But Season 2 of the Freeform show has started off by rectifying the most glaring omission of its preceding installment: the incongruous characterization of Kat, the only lead of color. The premiere addresses her sexual insecurity with compassion and grace: Sutton, Jane, and even Adena all remind Kat that it’s okay for her, as someone who is new to dating women, to be nervous about performing an act she’s not familiar with. Their conversations are frank, honest, and refreshing—Adena reminds Kat that the two can move slowly, the resulting effect a quiet reminder that sexual exploration is only enhanced by respect and patience. The Bold Type makes the case for both enthusiastic consent and advocating for one’s sexual needs and shows they needn’t be at odds; it’s a simple but rare writing choice that sets Kat and Adena’s relationship up to mature throughout the season. Addressing conflict with empathy can be sexy, the show suggests, and resolution need not be reserved for heterosexual couplings.
In just one episode, Kat and Adena’s relationship has grown tremendously from the previous season, which undercut their union with its shaking writing of Kat’s character. In one particularly glaring Season 1 sequence, Kat consoles Adena, whose visa status is up in the air, after the two have a jarring interaction with police offers. But rather than name a shared fear, Kat acts as though Adena is the only one who would have reason to view law enforcement as a threat. The scene is surprising, a missed mark for a show that spent much of the first season tackling issues like immigration and rape culture. Kat is, after all, a black woman living in a country where black people are disproportionately likely to be targeted—and killed—by police. How could a hyperconnected social-media manager, who spends all her time consuming content from the same feeds that spread viral images of black death like wildfire, be so casual about a possibly fatal encounter?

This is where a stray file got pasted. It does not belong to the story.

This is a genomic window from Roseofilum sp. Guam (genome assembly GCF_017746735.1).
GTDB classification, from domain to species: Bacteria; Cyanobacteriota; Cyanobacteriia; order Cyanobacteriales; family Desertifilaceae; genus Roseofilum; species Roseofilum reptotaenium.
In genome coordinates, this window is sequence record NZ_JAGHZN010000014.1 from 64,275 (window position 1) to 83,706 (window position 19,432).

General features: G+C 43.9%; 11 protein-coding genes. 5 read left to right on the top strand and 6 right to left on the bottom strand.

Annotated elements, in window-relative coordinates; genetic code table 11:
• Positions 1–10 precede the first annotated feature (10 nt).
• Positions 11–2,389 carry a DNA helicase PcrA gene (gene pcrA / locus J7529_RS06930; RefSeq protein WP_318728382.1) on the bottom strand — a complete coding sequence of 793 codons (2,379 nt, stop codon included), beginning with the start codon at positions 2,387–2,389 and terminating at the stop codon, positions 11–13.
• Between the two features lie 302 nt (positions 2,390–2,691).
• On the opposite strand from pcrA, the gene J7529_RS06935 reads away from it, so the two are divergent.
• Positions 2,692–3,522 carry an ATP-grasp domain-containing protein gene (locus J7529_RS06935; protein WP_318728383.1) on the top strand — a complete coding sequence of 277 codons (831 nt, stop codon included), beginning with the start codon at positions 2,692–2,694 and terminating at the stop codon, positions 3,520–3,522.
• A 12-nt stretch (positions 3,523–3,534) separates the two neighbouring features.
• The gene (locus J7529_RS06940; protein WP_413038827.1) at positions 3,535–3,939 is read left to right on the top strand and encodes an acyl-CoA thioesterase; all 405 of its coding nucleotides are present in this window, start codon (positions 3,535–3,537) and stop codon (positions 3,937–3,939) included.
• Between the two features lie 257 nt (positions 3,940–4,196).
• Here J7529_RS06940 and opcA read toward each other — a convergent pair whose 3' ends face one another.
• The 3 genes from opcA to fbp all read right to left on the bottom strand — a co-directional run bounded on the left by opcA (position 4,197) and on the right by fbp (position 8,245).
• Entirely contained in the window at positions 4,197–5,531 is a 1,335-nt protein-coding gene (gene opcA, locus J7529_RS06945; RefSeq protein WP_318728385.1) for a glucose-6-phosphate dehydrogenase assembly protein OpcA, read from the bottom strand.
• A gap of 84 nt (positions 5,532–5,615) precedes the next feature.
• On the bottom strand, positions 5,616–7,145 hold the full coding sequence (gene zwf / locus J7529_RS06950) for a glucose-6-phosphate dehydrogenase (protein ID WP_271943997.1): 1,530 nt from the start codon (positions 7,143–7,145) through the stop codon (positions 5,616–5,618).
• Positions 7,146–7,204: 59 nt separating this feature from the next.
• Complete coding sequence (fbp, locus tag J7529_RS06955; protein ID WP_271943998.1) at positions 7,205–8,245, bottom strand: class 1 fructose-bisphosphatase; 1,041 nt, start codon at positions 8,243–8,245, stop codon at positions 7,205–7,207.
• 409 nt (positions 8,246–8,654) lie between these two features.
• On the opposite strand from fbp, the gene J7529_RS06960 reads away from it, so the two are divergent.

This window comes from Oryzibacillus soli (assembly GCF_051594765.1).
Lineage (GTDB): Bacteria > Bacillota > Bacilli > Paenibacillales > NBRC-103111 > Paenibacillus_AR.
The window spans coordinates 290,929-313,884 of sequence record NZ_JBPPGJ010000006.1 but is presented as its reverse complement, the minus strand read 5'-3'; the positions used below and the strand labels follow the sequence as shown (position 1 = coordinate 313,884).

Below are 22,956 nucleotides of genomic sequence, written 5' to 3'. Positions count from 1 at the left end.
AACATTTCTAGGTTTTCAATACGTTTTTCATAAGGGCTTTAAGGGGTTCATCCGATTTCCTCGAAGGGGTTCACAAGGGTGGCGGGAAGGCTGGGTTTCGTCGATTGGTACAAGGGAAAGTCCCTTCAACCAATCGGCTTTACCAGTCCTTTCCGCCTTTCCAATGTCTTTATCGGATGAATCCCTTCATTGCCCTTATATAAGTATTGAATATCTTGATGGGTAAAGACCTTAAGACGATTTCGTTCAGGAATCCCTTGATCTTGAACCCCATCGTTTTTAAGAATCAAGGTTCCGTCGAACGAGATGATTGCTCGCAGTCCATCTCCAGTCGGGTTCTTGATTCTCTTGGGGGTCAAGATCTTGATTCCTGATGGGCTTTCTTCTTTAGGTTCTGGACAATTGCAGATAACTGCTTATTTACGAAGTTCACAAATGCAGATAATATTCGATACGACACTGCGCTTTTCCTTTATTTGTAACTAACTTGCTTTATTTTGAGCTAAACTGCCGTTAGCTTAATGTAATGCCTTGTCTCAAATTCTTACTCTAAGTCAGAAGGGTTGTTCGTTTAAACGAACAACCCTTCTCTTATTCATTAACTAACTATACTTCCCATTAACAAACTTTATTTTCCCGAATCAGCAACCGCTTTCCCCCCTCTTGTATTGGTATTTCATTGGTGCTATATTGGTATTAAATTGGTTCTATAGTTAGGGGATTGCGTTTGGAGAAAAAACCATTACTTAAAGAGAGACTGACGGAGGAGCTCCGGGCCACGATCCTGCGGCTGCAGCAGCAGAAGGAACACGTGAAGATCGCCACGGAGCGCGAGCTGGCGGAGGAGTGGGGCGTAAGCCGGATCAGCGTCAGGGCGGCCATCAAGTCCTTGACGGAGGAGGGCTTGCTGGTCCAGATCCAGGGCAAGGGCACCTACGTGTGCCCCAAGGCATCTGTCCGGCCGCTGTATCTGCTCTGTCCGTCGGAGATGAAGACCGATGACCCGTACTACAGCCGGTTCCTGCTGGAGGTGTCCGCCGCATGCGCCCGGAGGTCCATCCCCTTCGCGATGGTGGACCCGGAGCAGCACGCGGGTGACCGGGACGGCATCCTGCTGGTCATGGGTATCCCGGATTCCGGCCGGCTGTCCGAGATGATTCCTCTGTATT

Showrunner Amanda Lasher, who stepped in after Watson’s departure, told BuzzFeed she was sensitive to the missteps in the prior season. For Lasher, course-correcting meant explicitly addressing Kat’s race in Season 2.